November 8, 2010

Children and Chores

Do your children have chores? Is it easier to just do things yourself? In my work as a parenting coach I often hear parents describe how much time and patience it takes to allow children to do things for themselves. I remind parents that assigning children chores teaches them what's involved in running a household and that they're an important member of the family team.

Here are some guidelines for establishing chores with your children.

Choose age-appropriate chores

Choose chores based on your child's age and physical ability but don't underestimate your child's ability either.
Preschoolers can usually complete two simple jobs. As your child gets older they can be responsible for not only more chores but also ones that are more challenging.

Don't expect perfection

Your idea of how to properly make a bed is probably going to be very different from your four year old. Don't turn it into a struggle and don't resort to redoing what they've already done or they'll feel inadequate and resist helping out.

Be very specific

Instead of saying, "Clean your room," say "Put the books on the shelf, the stuffed animals on the bed and the dirty clothes in the hamper." Without step-by-step instructions young children often feel overwhelmed and don't know where to begin.

Put it in writing

Children often need a reminder to do their chores. A visual schedule with photos of your child doing each chore is an effective reminder. Hang it where everyone in the family will be able to see it.

Suggestions for age-appropriate chores for children

Ages 2-3: Put toys away, put clothes in hamper, fill pet's food dish

Ages 4-5: Make own bed, empty wastebaskets, fold laundry

Ages 6-7: Set and clear table, help make and pack lunch, sweep floor

Ages 8-9: Put away groceries, help make dinner, vacuum

Ages 10 and up: Cook simple meals with supervision, baby-sit younger siblings with adult present, change bathroom or change bed linens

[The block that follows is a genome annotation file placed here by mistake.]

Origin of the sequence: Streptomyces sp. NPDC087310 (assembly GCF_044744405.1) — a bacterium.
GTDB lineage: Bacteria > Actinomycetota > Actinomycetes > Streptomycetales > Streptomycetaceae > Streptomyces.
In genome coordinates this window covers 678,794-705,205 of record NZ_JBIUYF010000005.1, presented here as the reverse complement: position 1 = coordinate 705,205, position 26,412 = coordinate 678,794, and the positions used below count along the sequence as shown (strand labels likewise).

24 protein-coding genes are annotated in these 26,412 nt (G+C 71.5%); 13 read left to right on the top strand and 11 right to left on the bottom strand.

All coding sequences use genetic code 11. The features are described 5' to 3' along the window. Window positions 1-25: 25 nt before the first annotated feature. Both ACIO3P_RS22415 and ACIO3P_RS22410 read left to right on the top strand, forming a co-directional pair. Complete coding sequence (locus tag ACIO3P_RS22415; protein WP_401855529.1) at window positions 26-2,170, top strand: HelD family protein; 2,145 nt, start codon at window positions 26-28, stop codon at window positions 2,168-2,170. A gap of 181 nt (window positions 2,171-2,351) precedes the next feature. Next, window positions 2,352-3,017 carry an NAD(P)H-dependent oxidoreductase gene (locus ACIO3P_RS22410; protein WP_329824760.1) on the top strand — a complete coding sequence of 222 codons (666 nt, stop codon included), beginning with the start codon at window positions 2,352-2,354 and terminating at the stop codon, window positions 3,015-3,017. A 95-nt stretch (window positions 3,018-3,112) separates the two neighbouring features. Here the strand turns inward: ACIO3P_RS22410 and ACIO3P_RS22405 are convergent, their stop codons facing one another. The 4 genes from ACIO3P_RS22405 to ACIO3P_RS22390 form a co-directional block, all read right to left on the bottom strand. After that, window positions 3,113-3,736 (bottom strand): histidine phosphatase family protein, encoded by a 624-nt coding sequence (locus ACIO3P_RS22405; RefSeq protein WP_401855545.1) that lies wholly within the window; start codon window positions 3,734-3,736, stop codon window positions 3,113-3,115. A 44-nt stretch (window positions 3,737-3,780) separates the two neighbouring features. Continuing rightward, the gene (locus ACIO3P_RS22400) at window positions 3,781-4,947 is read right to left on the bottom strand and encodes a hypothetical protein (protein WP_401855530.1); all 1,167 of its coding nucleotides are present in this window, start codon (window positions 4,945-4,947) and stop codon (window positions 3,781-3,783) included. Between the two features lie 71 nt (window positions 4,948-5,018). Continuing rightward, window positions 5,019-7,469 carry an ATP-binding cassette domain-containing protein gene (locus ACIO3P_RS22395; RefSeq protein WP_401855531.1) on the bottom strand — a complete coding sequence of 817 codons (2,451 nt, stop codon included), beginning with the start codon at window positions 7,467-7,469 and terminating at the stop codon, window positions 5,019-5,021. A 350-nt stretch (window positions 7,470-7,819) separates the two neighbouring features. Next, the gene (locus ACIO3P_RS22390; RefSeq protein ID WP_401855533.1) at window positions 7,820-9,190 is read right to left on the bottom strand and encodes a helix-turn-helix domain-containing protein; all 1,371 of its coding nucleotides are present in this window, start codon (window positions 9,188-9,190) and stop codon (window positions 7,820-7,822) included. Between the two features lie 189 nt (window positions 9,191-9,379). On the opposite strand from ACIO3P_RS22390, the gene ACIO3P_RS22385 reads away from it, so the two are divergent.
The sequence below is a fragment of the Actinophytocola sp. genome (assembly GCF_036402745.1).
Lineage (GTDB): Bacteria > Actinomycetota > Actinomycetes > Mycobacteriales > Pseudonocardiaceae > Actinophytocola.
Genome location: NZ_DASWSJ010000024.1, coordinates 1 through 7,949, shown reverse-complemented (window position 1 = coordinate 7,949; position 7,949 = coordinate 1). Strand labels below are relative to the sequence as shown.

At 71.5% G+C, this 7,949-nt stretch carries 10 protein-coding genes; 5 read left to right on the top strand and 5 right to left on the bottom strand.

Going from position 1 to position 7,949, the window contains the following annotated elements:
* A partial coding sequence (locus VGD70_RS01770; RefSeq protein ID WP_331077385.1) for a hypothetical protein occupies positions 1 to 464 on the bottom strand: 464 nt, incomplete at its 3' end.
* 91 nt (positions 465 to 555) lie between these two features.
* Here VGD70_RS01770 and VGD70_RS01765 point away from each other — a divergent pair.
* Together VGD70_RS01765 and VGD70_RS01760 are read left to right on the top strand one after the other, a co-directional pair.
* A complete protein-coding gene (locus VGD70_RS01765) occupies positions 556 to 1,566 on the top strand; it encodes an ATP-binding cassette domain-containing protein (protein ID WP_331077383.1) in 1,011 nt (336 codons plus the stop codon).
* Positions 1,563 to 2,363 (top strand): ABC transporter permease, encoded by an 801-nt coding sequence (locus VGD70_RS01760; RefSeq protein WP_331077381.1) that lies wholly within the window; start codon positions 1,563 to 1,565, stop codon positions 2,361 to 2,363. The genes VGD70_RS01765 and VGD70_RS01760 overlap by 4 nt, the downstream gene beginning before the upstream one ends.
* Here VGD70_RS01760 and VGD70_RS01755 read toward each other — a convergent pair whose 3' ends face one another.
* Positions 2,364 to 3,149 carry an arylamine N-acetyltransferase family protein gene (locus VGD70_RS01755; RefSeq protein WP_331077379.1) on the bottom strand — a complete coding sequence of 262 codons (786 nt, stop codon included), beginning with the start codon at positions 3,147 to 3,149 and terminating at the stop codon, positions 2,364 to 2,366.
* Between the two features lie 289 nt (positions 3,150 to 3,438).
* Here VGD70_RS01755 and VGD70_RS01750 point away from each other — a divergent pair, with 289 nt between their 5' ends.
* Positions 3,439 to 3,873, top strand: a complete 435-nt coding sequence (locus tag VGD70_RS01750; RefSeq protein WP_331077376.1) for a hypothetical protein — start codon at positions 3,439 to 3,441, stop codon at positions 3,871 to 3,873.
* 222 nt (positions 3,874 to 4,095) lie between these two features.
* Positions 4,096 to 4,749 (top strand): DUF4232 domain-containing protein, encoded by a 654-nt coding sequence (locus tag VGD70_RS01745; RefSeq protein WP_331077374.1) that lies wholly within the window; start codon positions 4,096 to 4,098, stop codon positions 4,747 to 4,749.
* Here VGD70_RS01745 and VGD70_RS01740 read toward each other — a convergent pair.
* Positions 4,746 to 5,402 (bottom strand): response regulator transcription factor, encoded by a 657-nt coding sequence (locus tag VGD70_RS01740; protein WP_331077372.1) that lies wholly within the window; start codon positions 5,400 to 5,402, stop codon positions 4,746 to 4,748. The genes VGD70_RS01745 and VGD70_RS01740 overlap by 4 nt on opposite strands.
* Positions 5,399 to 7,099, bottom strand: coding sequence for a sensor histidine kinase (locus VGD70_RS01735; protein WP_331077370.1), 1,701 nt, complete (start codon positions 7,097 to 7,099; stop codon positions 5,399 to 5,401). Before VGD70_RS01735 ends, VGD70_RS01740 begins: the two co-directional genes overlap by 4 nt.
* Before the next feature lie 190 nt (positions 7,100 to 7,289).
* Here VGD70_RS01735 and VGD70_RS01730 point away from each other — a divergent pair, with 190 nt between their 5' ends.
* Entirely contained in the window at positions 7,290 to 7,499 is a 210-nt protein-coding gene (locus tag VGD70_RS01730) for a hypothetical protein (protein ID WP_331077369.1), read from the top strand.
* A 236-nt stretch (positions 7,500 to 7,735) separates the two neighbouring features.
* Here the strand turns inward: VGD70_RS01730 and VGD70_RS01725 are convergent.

If your child forgets or refuses to do their chores don't do them yourself. Remind them of what they need to do and if they're uncooperative then there should be a consequence. If children aren't expected to follow through they might start putting off chores hoping that you will do the chores for them.

Having children do chores might seem like more trouble than it's worth. Keep in mind that chores teach children responsibility, self-confidence and a sense of accomplishment. They learn that being a part of the family team includes contributing to the functioning of the home. This in turn will help them grow into responsible, independent adults.

Have you assigned your children chores but your children aren't completing them? Have you tried every approach possible and nothing is working?

Parent Coaching can help! Sessions can be conducted by phone or in person at a time that's convenient for you. I will work collaboratively with you to find solutions to your most challenging parenting problems. Email support between coaching sessions is included in the coaching fee.

Would you like me to speak at your next event? I'm a frequent speaker at parenting events, moms groups and educational programs. My topics include but are not limited to "Managing Challenging Behaviors in Young Children," "Positive Discipline" and "Helping Siblings Get Along." Contact me regarding availability.

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